plot

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brew a plot

To conspire; to devise a secret plan. What are you kids whispering about back there? You better not be brewing a plot! My siblings and I are brewing a plot to surprise our parents with a trip for their anniversary.
See also: brew, plot

lose the plot

1. To act in a disorganized, chaotic, or irrational manner. Primarily heard in UK. Roger seems to have lost the plot ever since his wife died. I'm sorry about last night. I had one too many drinks and just lost the plot.
2. To lose focus on one's primary objective, principle, or task. Our co-op had a really promising start, but we started catering to individuals too much instead and eventually lost the plot.
See also: lose, plot

brew a plot

Fig. to plot something; to make a plot. The children brewed an evil plot to get revenge on their teacher. We brewed a plot so that we would not have to help with dinner.
See also: brew, plot

plot against someone or something

to make a scheme against someone or something. All the counselors plotted against the czar. We plotted against the opposing party.
See also: plot

plot something on something

to draw a route or outline on something. He plotted the course they would be taking on a map of the area. The captain plotted the course on a chart of the upper reaches of the Nile.
See also: on, plot

plot something out

to map something out; to outline a plan for something. I have an idea about how to remodel this room. Let me plot it out for you. I plotted out my ideas for the room.
See also: out, plot

plot thickens

Things are becoming more complicated or interesting. The police assumed that the woman was murdered by her ex-husband, but he has an alibi. The plot thickens. John is supposed to be going out with Mary, but I saw him last night with Sally. The plot thickens.
See also: plot, thicken

plot with someone

to scheme with someone. Mary looks as though she is plotting with Jerry to make some sort of mischief. I am not plotting with anyone. I am planning everything myself.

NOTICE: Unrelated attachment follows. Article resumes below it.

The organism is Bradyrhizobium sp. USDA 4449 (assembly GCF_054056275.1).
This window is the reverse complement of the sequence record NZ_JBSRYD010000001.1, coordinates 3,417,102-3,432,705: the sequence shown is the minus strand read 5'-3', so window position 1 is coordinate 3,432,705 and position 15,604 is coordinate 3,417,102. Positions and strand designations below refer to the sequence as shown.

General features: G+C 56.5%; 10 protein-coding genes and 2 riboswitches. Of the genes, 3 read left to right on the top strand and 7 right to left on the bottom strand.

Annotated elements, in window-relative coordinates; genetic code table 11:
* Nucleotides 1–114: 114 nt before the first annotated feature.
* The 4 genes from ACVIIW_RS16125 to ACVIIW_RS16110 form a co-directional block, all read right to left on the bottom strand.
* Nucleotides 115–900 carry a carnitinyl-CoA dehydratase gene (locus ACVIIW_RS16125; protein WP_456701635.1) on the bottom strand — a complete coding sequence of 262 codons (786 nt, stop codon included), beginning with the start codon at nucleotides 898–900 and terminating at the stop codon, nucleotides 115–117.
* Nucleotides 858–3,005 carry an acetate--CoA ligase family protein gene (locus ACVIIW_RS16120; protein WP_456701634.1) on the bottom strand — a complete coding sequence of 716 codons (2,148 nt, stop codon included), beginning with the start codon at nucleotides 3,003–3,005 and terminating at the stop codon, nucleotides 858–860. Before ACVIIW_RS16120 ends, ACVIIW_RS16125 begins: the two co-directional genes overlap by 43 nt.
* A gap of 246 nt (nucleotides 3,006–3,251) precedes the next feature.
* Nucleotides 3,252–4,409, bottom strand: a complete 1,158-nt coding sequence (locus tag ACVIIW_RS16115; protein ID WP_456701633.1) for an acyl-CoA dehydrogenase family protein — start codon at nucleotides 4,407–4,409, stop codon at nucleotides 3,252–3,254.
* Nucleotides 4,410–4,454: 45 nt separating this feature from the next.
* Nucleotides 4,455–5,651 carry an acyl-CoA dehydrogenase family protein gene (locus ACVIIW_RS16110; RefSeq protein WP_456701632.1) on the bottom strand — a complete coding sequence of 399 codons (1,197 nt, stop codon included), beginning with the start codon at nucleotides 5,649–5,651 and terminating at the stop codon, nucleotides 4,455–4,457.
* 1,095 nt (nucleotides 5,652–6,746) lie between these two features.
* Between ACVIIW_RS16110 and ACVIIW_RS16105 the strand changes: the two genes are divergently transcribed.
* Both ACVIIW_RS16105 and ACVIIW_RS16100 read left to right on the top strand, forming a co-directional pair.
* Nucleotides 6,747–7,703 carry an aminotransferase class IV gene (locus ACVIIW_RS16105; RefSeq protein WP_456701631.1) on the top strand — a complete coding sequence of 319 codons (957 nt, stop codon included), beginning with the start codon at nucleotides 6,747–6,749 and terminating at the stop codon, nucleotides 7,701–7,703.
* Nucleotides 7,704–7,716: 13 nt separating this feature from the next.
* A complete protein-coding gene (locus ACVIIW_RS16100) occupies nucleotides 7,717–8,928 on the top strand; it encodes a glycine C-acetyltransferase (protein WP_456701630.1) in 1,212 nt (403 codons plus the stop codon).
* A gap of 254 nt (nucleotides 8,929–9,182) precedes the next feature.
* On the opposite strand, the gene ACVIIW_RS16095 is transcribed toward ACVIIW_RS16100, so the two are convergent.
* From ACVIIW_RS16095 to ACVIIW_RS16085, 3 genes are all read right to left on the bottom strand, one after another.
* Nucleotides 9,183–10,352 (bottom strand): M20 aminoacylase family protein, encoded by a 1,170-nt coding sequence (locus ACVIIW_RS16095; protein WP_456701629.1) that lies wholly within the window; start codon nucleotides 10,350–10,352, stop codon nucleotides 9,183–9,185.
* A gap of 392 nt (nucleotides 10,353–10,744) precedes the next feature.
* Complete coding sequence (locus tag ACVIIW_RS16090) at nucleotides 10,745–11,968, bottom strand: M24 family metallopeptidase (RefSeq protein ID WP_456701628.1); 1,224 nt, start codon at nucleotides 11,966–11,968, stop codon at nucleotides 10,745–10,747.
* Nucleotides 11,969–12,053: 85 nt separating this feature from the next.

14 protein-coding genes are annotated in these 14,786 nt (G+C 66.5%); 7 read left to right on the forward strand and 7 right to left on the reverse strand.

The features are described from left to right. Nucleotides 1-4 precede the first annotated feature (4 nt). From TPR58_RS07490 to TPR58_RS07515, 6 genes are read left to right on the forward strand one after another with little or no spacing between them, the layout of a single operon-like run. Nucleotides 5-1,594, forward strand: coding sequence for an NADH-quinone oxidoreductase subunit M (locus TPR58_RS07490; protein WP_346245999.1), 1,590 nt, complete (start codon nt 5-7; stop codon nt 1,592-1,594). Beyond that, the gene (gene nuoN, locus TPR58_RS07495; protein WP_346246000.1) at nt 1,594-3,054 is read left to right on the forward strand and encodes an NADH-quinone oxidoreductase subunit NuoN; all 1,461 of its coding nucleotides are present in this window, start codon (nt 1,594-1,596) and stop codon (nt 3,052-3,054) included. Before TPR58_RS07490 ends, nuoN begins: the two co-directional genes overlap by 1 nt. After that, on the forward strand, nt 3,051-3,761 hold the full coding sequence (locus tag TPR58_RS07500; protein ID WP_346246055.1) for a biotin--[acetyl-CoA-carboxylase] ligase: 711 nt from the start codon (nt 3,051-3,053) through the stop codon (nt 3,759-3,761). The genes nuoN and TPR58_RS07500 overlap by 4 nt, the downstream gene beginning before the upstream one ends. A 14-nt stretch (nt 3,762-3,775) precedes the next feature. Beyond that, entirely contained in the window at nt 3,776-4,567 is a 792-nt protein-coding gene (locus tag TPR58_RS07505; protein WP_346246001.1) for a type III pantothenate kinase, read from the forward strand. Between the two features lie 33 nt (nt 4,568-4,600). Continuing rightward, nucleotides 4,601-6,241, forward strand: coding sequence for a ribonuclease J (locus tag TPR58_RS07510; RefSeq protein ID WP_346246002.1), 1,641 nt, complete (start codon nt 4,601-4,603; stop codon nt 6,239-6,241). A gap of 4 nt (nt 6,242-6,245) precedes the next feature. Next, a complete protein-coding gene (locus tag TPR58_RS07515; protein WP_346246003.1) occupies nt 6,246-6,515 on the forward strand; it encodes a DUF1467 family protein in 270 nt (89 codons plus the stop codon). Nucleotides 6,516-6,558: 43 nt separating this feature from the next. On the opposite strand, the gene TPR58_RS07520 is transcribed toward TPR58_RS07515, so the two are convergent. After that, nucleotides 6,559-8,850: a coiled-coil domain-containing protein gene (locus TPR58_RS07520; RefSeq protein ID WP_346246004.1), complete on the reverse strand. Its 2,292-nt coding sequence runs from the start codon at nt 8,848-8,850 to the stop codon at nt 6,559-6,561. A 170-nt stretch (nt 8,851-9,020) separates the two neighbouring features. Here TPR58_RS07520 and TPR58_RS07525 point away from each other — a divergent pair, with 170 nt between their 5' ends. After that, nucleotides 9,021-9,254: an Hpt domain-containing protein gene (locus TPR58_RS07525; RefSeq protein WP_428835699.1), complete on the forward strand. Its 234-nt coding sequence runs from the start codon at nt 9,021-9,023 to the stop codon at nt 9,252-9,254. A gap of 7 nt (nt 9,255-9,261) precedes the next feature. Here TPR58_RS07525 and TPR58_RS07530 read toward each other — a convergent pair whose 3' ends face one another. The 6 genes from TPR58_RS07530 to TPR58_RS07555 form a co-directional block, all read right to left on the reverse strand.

See also: plot

plot thickens, the

Circumstances are becoming very complex or mysterious. Today this term is often used ironically or half-humorously, as in His companion wasn't his wife or his partner-the plot thickens. Originally (1671) it described the plot of a play that was overly intricate, and by the late 1800s it was used for increasingly complex mysteries in detective stories.
See also: plot

lose the plot

INFORMAL
COMMON If someone loses the plot, they become confused or crazy, or no longer know how to deal with a situation. Vikram's working so many hours as a junior doctor he's losing the plot completely and keeps mumbling about the people he's killed by falling asleep on the job. Famous people may be reluctant to link themselves with a store group that seems to have lost the fashion plot.
See also: lose, plot

the plot thickens

People say the plot thickens when a situation or series of events starts to become even more complicated or strange. The plot thickens when he finds diamonds worth 6m euros hidden in a box of salt in the dead man's room. At this point the plot thickened further. A link emerged between the attempt to kill the Pope and the kidnapping of the American. Note: This phrase was widely used in 19th century melodramas, or popular plays that involved extreme situations and extreme emotions, and is now used humorously
See also: plot, thicken

plot against

v.
To establish a plan to overthrow or ruin someone or something: The spies plotted against the government.
See also: plot

plot out

v.
1. To place something on a graph: The students plotted out the equation and determined that it was a parabola. We determined the coordinates and plotted them out on the graph.
2. To establish some plan, path, or course: We plotted out the best route through the mountains. The captain plotted the ship's course out on the chart.
3. To make a thorough analysis of some plan: The governor met with his top advisers to plot out a new strategy. Before we started the company, we spent six months just plotting it out.
See also: out, plot